Brain controls the motion of eyes

Eyes do not stay still. They are constantly moving, following objects, looking from place to place. Our eyes and the eyes of other mammals, move together. Both of them are always directed toward the thing we wish to see. The delicate control of eye movements depends on nerve impulses from a special centre in the brain. These messages cause the contraction of a set of six muscles which run between the eyeballs and the bony wall which encases it. It is the contraction of one or more of these muscles which moves the eye.

The outer wall of the eyeball is made up of three layers’ the fibrous layer, the pigmented layer and the retina. The fibrous layer is the outermost protective layer of the eyeball. It is thick and tough. Most of this layer is cloudy or opaque. (An object is opaque if you cannot see through it.) But in the centre of exposed part of the eye, the fibrous layer becomes transparent and is called the cornea. Thus the cornea is really a tiny window in an otherwise opaque layer. The rest of the exposed part of the fibrous layer is loosely referred to as the white of the eye.

The cornea and white of the eye are continually moistened and washed by the fluid from the tear glands. These glands located beneath the lids at the outer corners of the eye, have this washing as their primary function. Other animals don’t cry. Only man uses the tear glands, for crying as well as for washing the eyes. The pigmented layer lies beneath the fibrous layer. All of its cells are crowded with tiny colored grains of pigment-hence its name. This dark layer corresponds to the black, inner surface of a camera, and it has the same function-to prevent reflections. The pigmented layer of course does not extend completely around the eyeball. It does not extend under the cornea. If it did, no light could pass into the eye.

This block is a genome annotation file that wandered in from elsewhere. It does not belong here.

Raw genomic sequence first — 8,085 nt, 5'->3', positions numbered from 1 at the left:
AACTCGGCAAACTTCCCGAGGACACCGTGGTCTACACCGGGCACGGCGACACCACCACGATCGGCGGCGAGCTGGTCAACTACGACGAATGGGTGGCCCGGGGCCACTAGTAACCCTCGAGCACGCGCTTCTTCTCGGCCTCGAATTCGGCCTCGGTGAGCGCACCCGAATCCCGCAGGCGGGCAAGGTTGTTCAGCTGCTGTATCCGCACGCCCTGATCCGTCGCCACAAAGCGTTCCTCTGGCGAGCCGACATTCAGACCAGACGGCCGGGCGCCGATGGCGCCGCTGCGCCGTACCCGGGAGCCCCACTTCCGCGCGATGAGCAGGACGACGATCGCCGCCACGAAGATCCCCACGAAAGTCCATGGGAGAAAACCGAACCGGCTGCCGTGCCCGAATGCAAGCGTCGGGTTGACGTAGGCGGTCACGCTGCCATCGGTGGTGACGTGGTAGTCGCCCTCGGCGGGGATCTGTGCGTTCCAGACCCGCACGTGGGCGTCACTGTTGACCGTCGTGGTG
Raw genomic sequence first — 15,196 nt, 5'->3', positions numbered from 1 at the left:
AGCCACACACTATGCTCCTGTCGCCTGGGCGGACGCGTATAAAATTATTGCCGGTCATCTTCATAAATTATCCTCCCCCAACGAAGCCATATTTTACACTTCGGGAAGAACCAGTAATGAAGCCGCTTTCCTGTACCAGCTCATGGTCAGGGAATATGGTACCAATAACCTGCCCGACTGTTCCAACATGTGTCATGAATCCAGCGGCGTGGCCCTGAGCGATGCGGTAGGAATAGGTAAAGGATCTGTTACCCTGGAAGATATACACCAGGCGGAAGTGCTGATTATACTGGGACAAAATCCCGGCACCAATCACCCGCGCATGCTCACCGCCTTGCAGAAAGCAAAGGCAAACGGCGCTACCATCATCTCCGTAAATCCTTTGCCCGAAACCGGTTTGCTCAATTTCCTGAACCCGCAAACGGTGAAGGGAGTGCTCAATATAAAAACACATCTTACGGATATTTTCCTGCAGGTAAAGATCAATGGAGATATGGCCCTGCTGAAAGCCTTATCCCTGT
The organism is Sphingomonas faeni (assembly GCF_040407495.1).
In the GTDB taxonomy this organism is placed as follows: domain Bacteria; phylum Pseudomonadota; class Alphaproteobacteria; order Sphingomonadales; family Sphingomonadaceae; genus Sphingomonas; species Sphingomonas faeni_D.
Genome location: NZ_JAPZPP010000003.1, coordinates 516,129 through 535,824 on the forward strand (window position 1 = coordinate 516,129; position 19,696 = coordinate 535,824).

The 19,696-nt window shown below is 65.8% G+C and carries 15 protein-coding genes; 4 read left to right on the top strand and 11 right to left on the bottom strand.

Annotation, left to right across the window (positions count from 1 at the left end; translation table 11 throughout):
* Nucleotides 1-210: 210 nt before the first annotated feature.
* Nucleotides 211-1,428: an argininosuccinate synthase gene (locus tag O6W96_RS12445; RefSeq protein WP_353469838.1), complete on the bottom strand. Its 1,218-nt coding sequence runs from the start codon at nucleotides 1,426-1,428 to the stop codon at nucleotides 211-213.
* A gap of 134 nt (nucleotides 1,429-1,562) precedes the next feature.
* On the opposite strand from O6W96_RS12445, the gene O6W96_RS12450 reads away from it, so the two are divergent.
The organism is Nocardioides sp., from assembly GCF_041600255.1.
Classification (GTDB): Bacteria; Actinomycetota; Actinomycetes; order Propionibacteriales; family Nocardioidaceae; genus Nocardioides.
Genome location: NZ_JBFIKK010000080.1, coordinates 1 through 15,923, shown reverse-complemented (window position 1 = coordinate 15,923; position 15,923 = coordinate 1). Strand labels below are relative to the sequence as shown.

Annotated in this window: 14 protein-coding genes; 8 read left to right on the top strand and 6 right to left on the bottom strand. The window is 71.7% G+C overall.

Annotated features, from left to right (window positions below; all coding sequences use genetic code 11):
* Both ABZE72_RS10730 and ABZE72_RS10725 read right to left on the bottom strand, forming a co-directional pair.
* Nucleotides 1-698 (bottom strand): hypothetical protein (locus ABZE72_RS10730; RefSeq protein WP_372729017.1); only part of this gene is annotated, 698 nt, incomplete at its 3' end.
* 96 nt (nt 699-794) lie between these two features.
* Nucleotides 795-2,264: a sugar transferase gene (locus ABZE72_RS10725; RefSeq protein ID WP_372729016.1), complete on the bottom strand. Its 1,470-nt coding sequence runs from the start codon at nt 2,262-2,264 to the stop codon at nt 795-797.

The retina is the innermost of the three layers of the eyeball. It is the sensitive layer, the one which reacts when light enters the eye. Thus it may be compared with the film on which one takes a picture with a camera. The retina is a cup-shaped structure lying in the back half of the eyeball. The highly sensitive layer is made up of a large number of nerve cells. Some of these cells are connected with the brain by means of long strands of cytoplasm which extend out from their cell bodies. These long strands are nerve fibers. The fibers from the retina of each eye are all gathered together at the back of the eyeball. Then they pass to the brain in a single, large cable-the optic-nerve.

As light enters the eye, it passes first through the clear cornea. This small circle of transparent tissue lies just in front of the pupil. As you can see by looking at your own eyes in a mirror, the pupil is a small hole in the centre of a ring of colored tissue. The colored tissue ring is the iris. When we say a person has blue eyes, or brown eyes, we really mean that his irises are blue or brown. Iris was the name of the rainbow goddess of the Greeks, and this is the source of the word.

By Rehana khan(111/10)

    

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